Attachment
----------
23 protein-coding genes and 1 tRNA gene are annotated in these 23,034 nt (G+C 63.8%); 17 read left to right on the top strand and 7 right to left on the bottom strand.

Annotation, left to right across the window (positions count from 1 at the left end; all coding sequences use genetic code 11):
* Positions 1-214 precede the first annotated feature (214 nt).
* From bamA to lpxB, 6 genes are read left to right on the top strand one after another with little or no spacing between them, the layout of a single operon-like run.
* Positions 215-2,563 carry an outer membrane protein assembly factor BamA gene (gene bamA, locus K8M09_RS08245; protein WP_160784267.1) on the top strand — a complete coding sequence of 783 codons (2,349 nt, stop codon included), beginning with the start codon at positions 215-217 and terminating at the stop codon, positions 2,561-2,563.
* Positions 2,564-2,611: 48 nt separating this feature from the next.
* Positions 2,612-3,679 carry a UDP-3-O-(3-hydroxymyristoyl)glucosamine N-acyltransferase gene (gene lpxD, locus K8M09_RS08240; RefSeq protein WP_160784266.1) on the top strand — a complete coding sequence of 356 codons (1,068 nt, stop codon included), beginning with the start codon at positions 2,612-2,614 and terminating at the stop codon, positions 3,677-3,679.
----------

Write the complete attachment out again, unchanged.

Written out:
23 protein-coding genes and 1 tRNA gene are annotated in these 23,034 nt (G+C 63.8%); 17 read left to right on the top strand and 7 right to left on the bottom strand.

Annotation, left to right across the window (positions count from 1 at the left end; all coding sequences use genetic code 11):
* Positions 1-214 precede the first annotated feature (214 nt).
* From bamA to lpxB, 6 genes are read left to right on the top strand one after another with little or no spacing between them, the layout of a single operon-like run.
* Positions 215-2,563 carry an outer membrane protein assembly factor BamA gene (gene bamA, locus K8M09_RS08245; protein WP_160784267.1) on the top strand — a complete coding sequence of 783 codons (2,349 nt, stop codon included), beginning with the start codon at positions 215-217 and terminating at the stop codon, positions 2,561-2,563.
* Positions 2,564-2,611: 48 nt separating this feature from the next.
* Positions 2,612-3,679 carry a UDP-3-O-(3-hydroxymyristoyl)glucosamine N-acyltransferase gene (gene lpxD, locus K8M09_RS08240; RefSeq protein WP_160784266.1) on the top strand — a complete coding sequence of 356 codons (1,068 nt, stop codon included), beginning with the start codon at positions 2,612-2,614 and terminating at the stop codon, positions 3,677-3,679.